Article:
As for the work itself, I'm big on certain issues having to do with boys and growing up. I guess this is so because of my own fractured upbringing. Much of who I am is self-imposed. I am my choices, and I have chosen to walk a certain path. Important to me are such qualities as honesty, friendship, honor, loyalty, integrity, courage, work and passion. Life for anyone is a series of choices, and I hope that fact gets some play in my books. Luckily for me, I have made some good choices. It could have been different. I could have taken pride in the wrong moves, as many boys do. It's cool to be tough. Beating the spit out of someone is good for the rep. It's honorable to attack someone who "disrespects" you by, perhaps, accidentally bumping into you (Hey! You like I broke your face or what?). Right. I could have fallen into that mindset. But I didn't, and I lay all credit to that on one man: James Monroe Taylor, my high school headmaster.

At the end of my sixth grade year my mom saw the light - she kicked my sorry okole out of the house and sent me to boarding school. It was in the middle of Parker Ranch on the Big Island of Hawaii, and was the most precious gift she ever could have given me. I loved it. For the first time in my life I had something I really, really, really needed: limits. It was like being at boot camp. Mr. Taylor, as part of his training, took us into his home in small groups and lectured us on the good qualities of life, all that stuff that is now so important to me: friendship, honor, etc. Of course, it was my duty at that time to laugh it off. That fat old man was out of his head. But his words stuck, and because they did, whenever I was presented with a sticky situation I was able to fall back on that foundation and use it to make the better choice. My mother and Mr. Taylor. My hat's off to both of them.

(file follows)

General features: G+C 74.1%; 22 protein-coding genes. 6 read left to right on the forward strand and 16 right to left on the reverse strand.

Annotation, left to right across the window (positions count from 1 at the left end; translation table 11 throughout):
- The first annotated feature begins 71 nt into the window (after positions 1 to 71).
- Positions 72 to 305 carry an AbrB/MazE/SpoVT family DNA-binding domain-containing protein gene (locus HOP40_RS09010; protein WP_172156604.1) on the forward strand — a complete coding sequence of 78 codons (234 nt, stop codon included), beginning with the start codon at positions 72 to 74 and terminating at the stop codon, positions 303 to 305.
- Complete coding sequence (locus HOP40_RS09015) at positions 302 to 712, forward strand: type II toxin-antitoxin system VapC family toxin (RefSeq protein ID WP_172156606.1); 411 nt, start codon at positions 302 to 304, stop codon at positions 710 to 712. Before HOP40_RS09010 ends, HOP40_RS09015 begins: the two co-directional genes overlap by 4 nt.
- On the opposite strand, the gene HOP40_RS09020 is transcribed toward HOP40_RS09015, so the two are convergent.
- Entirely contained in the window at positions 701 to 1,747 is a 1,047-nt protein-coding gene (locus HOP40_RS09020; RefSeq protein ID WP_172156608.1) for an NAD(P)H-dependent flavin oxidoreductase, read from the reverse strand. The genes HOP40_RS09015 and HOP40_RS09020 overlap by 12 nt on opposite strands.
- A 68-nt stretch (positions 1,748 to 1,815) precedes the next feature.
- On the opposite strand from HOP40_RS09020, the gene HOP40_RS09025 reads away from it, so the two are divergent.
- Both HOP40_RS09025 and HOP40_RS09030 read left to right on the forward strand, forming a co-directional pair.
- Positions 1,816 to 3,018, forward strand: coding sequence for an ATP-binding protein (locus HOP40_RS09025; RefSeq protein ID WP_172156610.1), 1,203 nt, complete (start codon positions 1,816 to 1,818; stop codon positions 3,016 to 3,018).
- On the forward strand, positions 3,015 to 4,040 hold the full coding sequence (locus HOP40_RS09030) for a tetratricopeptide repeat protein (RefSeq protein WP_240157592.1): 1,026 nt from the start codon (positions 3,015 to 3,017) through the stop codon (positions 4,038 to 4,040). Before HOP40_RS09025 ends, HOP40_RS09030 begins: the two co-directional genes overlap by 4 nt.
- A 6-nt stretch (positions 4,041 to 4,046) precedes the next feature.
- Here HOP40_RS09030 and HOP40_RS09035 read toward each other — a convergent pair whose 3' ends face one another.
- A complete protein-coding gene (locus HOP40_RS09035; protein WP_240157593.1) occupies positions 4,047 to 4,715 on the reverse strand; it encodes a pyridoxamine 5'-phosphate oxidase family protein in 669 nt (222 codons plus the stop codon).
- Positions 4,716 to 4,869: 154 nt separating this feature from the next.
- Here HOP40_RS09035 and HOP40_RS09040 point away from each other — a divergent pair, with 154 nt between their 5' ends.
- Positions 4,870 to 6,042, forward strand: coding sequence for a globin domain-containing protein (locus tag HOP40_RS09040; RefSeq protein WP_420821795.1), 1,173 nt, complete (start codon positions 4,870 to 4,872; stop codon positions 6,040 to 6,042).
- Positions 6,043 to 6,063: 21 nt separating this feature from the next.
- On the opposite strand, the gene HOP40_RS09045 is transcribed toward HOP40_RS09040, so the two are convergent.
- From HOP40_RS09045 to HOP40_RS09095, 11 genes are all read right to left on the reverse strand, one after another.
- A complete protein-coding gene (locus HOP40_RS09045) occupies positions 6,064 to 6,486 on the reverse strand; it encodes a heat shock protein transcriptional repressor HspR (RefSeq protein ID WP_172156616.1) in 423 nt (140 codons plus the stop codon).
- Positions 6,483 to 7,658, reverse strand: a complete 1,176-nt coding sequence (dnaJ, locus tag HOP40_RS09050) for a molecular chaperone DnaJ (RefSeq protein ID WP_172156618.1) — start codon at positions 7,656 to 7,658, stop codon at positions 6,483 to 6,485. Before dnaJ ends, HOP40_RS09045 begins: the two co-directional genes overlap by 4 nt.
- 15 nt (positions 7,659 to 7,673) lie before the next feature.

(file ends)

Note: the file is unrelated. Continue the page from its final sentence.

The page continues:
In my career as an author, I've spoken to a bazillion kids, mostly in grades 6 through 8. It's been fun, truly. But I had an epiphany one day, and my newest creation, Calvin Coconut, came to be because of it.

I once spoke to a large group of fifth and sixth graders in a huge gymnasium, and was leaving the school, heading down the hall with the teacher who had invited me. "There's a third grade teacher here in our school who just loves your books," she said as we walked, "and she asked me to ask you if you would be willing to just stop by her class and say hi to her kids. They know about you, too, because she read them one of your short stories."

"Sure," I said. I'd never spoken to third graders. It might be fun.

Boy, was it.

The third grade teacher and every one of her students were literally glowing with excitement, having the AUTHOR in their classroom.

They gathered around, sitting in a semi-circle on the floor. I sat in a chair next to the teacher, who reached over and picked up a plate of cookies.

The kids all leaned forward, eyes bright as a thousand suns, rascally twinkles in them.

"Would you like to try one of the cookies we made in class?" she said.

I didn't, but I was on duty. "Uh, sure," I said.

She pushed the plate closer.

The kids did a magnificent job of stuffing back their giggles as I reached out and picked up a yummy-looking, but - I could tell -- very fake, cookie.

The teacher grinned and I played along and pretended to bite into it. "Bleecck!" I spat, and the kids roared, as if it were the funniest thing they'd ever seen in their lives.